I really like that Sam isn’t afraid to contact people whose work he enjoys, “If I like anyone’s work I try and email them. It’s always possible to get in touch with people…” It’s a simple idea but one I have probably overlooked. Something I hope to rectify in the future.
As a game’s designer, James uses game engines to create art and visuals. He still struggles with creating a narrative and user experience but is something he is working on. For him, the script is of paramount importance. Everything else can be developed from there. However, games such as No Man’s Sky focus more on the aesthetic than the story. I suppose it depends on what type of game you are creating and who for.
James has a clear direction and theme for his video game. It is based on his life and experiences and he wants the game to reflect that. If you are going to create a self-initiated project, why not make it everything you want it to be? You are the client as well as the designer. Use this unique position to say something about who you are as a person and a designer.
Ambrose, G (2014) ‘Design Genius. The Ways and Workings of Creative Thinkers (Links to an external site.)’, London, Bloomsbury.
- Get curious
- Hapcidents (happy accidents)
- Allow mistakes to happen
- Allow the random
- Remembering how to ‘play’
- If stuck – think again
This week you will explore potential visual directions for your self-initiated project.
- Design five different mood boards to clearly demonstrate how you might research, develop and apply your self-initiated project.
- Upload your five mood board visuals to your blog, with accompanying text captions, to clearly outline the points of reference, inspiration, visual direction and design rationale.
- Select one preferred mood board and upload it to the Ideas Wall and include a brief design rationale, to gain peer feedback.
- Select one direction for your self-initiated project (chosen from one of your five mood boards) and announce your intentions on the Ideas Wall.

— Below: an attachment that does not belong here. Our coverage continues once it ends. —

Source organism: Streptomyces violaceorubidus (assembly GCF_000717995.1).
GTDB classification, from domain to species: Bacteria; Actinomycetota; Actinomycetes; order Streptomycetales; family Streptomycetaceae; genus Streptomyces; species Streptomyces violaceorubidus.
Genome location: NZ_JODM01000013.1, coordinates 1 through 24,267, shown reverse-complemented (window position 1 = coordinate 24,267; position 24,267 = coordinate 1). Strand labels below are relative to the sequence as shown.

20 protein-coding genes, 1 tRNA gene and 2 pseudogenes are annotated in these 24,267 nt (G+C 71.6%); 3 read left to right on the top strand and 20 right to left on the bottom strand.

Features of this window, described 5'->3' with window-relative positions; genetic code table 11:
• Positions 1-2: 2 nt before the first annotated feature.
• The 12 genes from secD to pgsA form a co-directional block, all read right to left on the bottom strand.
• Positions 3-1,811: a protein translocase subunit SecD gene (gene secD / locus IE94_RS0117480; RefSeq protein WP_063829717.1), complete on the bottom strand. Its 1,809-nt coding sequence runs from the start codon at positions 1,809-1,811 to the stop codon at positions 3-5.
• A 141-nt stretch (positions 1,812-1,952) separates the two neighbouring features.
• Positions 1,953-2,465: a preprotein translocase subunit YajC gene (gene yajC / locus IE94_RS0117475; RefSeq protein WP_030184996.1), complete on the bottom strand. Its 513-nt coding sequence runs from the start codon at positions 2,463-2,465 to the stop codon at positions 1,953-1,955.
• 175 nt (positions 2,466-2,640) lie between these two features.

- Develop five initial rough visuals in response to your self-initiated project brief. Your rough visuals can be a sketch, design mockup or rendering.
- Post your five initial visuals onto the Ideas Wall, to gain peer reflection.
Ideas Wall 1
On the Ideas Wall I wrote:
“Is anyone else finding they like all the potential routes from the mood boards? Like, I could make a video but it could easily be turned into a poster series or a book! Maybe I just want to do it all and should just focus on one. What do you think?”
Following on from this feedback I decided to create a new mood board that encompassed all the elements which were of significant interest to me:
This mood board allowed me to develop two sound ideas that I presented to a work colleague. Together we produced the below slides which would inform this week’s final part of the Workshop Challenge.
The Two Ideas
The Gifts That Keep on Giving
Everyone has that special gift which was given to them by a relative. It doesn’t have to be expensive or even look nice – it can mean the world. Often passed down from generation to generation, these gifts represent a continued legacy. Each time they are viewed, played with or enjoyed the memory of that person lives on.
This first idea is about the giving of a gift that passes on a legacy or memory. For me, this was my Granddad’s race car. I never met the man, but my connection to him feels strong every time I wind the little key on the side. The ideas to the right show how this idea can be extrapolated through different cultures.
The Christmas Spirit
My second idea is similar to the first but is more universal. It makes the Christmas spirit an unseen character which is always with us. As a child, the character would come into existence as we discover Christmas. The character would change size depending on how much Christmas spirit the person has. When interacting with others, buying gifts, decorating etc the character would grow.
Importantly, time spent with family and learning traditions would allow spirits to engage with each other and pass on their own Christmas spirit.
This option is also about family, tradition, memories and passing on a legacy. Initial character ideas to the right.
Collaborating Over the Idea
Which Way to go?
Following this interesting conversation, I went on to produce the following slide which was uploaded to the Ideas Wall.